Constructing life from the viewpoint of ‘I’ is a very human thing to do. Most people automatically see and experience from a perspective that is largely inwardly focused (because really, is it ever truly possible to experience the world through another’s eyes?).
And while empathy often comes naturally, genuinely seeing and understanding things from a different position involves taking some action to achieve. Without stepping out of your own constructed ‘truth’ and into a more neutral zone, you may find that, unknowingly, your observation of almost everything is somewhat skewed.
This can affect how you perceive misunderstandings between friends and determine life-long beliefs that are based on nothing but a story. All of what human beings do is informed by what we know, but what if what we know, as individuals, is never how it is?
The concept of truth is a philosophical one, yet conditioning and learned habits can easily lead someone to think their truth is the only one. However, there are infinite truths – or as many as there are beings in the universe – and it’s unlikely that anyone’s is exactly the same.
Herein lies a problem: if we don’t shake ourselves up enough to become aware of this, then miscommunication and misunderstanding become near unavoidable in all areas of life. That is, unless we start to comprehend that every experience of each moment is valid and just as true as the next (although most likely quite different) confusion can arise.
Live life with a broader perspective
Psychologist Audrey Tang shares her advice on how to look at things a little differently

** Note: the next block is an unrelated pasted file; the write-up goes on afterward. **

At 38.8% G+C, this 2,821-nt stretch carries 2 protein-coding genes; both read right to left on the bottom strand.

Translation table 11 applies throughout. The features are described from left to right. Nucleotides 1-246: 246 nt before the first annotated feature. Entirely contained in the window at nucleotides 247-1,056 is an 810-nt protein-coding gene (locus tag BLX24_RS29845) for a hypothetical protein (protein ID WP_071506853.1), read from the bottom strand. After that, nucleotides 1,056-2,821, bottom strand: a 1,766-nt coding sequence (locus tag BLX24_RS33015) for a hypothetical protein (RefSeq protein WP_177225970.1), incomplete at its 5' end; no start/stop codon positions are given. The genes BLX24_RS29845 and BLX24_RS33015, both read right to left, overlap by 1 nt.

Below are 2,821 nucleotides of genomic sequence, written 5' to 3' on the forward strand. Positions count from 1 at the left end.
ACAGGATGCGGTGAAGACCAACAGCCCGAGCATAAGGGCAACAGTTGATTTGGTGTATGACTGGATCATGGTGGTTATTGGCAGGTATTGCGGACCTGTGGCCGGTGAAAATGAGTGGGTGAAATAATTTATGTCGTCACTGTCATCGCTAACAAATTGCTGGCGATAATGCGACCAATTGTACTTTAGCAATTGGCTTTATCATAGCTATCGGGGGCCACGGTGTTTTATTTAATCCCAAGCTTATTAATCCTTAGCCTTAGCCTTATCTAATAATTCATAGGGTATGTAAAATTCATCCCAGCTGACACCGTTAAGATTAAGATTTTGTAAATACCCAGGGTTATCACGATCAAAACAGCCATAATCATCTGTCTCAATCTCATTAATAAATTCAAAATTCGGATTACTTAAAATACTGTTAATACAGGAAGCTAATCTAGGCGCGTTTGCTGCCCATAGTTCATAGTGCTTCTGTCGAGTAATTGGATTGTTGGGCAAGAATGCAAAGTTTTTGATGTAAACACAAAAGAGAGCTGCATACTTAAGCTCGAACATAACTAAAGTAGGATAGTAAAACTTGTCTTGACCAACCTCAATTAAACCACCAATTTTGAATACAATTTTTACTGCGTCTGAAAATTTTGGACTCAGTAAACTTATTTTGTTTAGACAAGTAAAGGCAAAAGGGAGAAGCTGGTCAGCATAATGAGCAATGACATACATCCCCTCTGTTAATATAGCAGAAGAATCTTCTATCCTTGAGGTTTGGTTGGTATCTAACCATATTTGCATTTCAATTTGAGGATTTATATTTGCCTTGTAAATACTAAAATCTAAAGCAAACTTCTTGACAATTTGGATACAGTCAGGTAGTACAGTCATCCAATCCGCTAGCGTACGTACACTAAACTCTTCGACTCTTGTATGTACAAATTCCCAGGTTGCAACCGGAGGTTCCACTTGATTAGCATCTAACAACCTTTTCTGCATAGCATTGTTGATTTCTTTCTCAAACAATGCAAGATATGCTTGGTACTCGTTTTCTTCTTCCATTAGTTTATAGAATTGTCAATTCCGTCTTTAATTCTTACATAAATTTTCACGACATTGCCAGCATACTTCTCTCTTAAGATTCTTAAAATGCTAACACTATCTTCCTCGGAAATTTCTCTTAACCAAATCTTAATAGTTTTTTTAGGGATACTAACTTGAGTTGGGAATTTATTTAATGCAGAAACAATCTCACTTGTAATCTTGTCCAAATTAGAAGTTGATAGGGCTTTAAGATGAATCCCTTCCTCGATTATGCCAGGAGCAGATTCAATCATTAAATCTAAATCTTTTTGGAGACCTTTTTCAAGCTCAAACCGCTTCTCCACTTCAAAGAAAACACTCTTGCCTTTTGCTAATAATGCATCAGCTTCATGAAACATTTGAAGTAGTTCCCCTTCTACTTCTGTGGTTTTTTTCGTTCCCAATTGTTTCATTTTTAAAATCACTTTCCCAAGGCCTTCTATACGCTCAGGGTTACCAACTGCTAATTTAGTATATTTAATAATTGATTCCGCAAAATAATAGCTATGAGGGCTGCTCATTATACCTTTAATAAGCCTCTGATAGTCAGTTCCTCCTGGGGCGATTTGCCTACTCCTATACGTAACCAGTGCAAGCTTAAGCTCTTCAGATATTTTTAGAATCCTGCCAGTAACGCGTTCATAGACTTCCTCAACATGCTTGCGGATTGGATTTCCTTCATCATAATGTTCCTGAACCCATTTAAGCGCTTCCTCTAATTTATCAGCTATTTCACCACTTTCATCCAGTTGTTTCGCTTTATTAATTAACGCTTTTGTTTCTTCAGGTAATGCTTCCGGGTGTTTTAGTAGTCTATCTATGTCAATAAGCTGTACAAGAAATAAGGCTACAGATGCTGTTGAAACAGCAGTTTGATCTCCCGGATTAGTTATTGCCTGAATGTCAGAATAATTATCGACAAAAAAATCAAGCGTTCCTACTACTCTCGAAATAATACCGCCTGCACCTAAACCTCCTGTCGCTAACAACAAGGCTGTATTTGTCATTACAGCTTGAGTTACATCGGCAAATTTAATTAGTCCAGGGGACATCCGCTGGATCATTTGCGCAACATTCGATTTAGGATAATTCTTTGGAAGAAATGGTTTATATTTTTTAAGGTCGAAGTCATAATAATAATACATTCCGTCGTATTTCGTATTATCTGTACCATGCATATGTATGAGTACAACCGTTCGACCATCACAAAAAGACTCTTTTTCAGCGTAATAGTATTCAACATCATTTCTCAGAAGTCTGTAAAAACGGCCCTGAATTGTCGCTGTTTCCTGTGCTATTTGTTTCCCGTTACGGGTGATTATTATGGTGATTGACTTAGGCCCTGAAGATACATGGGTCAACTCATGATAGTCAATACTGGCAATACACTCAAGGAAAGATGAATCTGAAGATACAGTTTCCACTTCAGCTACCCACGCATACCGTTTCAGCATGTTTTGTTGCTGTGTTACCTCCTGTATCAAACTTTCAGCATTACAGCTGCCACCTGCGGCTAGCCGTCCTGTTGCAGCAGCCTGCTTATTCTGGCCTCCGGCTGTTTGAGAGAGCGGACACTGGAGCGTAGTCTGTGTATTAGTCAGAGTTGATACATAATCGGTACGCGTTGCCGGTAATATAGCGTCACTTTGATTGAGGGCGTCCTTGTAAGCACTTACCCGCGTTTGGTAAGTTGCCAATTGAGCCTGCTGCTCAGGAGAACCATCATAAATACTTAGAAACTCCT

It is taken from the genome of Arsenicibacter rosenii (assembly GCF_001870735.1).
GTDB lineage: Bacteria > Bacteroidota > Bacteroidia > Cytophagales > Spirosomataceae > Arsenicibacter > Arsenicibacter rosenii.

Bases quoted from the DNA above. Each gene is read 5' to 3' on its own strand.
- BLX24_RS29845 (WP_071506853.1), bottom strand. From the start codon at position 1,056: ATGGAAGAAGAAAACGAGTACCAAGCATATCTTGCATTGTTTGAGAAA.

- ‘Try to avoid seeing a challenge to your perception as a threat. View it instead as a chance to learn about another point of view. Be the person who seeks to learn constantly. In his book, Discourses on Buddhism, my grandfather CK Seet, a Buddhism teacher, wrote: “We do not have to prove to others that the path we have chosen is the right one for us. We need only know it ourselves, but to always bear in mind it is not necessarily right for others.”’
- ‘Meditate to calm and clear the mind. When the mind is free to enter a place where it is both less emotional and less logical, we begin to see reality more clearly. Emotion clouds judgement, but so too does rigidity to rules and habitual behaviours. There may be another solution to a problem, or a way of seeing things, it’s just that we haven’t come across it before. Opening the mind to this possibility by taking time before responding can help to overcome an inward perspective.’
- ‘Watch your language. Try using the words ‘effective’ or ‘ineffective’ rather than good/bad/right wrong to help keep an open mind. Embracing the complex fluidity of life, opinion and change through the language we use, while difficult, can be useful. Another valuable tool is to validate the other person’s point of view. Even if you can’t comprehend their way of thinking, rather than dismissing it you can accept it and gently ask them why they feel that way. It is through this shared information that any support can be better directed and understanding found.’
Words: Ruby Deevoy
This article was originally published under the title ‘The view from here’ in Issue 20 – Wellbeing in bloom